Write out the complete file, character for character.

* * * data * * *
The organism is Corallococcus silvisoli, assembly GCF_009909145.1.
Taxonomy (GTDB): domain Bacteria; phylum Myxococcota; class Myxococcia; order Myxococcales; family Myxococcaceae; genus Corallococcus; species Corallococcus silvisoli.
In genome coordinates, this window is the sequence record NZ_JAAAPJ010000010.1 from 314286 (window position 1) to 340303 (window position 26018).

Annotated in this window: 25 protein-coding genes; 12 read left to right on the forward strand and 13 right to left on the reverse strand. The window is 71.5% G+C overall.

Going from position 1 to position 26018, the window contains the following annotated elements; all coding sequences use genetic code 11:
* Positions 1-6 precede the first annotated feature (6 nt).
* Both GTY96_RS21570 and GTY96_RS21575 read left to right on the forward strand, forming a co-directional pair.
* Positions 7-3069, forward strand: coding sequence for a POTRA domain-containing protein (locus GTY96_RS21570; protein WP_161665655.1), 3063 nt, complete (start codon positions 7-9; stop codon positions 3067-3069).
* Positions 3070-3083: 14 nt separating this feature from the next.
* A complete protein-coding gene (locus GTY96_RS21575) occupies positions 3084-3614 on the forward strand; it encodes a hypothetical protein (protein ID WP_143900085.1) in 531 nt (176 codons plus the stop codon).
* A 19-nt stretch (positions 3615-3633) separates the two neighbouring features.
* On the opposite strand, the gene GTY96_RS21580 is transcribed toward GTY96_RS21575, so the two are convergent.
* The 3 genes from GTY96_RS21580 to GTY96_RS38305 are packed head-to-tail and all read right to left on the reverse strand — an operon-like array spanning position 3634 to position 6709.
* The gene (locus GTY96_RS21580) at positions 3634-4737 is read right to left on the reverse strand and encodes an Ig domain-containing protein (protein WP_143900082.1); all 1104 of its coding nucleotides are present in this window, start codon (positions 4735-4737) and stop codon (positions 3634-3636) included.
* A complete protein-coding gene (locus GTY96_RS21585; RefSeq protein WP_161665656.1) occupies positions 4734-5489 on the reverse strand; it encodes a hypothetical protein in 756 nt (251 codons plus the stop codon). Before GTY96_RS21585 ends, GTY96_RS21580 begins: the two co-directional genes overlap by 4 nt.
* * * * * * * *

The organism is Corallococcus silvisoli, assembly GCF_009909145.1.
Taxonomy (GTDB): domain Bacteria; phylum Myxococcota; class Myxococcia; order Myxococcales; family Myxococcaceae; genus Corallococcus; species Corallococcus silvisoli.
In genome coordinates, this window is the sequence record NZ_JAAAPJ010000010.1 from 314286 (window position 1) to 340303 (window position 26018).

Annotated in this window: 25 protein-coding genes; 12 read left to right on the forward strand and 13 right to left on the reverse strand. The window is 71.5% G+C overall.

Going from position 1 to position 26018, the window contains the following annotated elements; all coding sequences use genetic code 11:
* Positions 1-6 precede the first annotated feature (6 nt).
* Both GTY96_RS21570 and GTY96_RS21575 read left to right on the forward strand, forming a co-directional pair.
* Positions 7-3069, forward strand: coding sequence for a POTRA domain-containing protein (locus GTY96_RS21570; protein WP_161665655.1), 3063 nt, complete (start codon positions 7-9; stop codon positions 3067-3069).
* Positions 3070-3083: 14 nt separating this feature from the next.
* A complete protein-coding gene (locus GTY96_RS21575) occupies positions 3084-3614 on the forward strand; it encodes a hypothetical protein (protein ID WP_143900085.1) in 531 nt (176 codons plus the stop codon).
* A 19-nt stretch (positions 3615-3633) separates the two neighbouring features.
* On the opposite strand, the gene GTY96_RS21580 is transcribed toward GTY96_RS21575, so the two are convergent.
* The 3 genes from GTY96_RS21580 to GTY96_RS38305 are packed head-to-tail and all read right to left on the reverse strand — an operon-like array spanning position 3634 to position 6709.
* The gene (locus GTY96_RS21580) at positions 3634-4737 is read right to left on the reverse strand and encodes an Ig domain-containing protein (protein WP_143900082.1); all 1104 of its coding nucleotides are present in this window, start codon (positions 4735-4737) and stop codon (positions 3634-3636) included.
* A complete protein-coding gene (locus GTY96_RS21585; RefSeq protein WP_161665656.1) occupies positions 4734-5489 on the reverse strand; it encodes a hypothetical protein in 756 nt (251 codons plus the stop codon). Before GTY96_RS21585 ends, GTY96_RS21580 begins: the two co-directional genes overlap by 4 nt.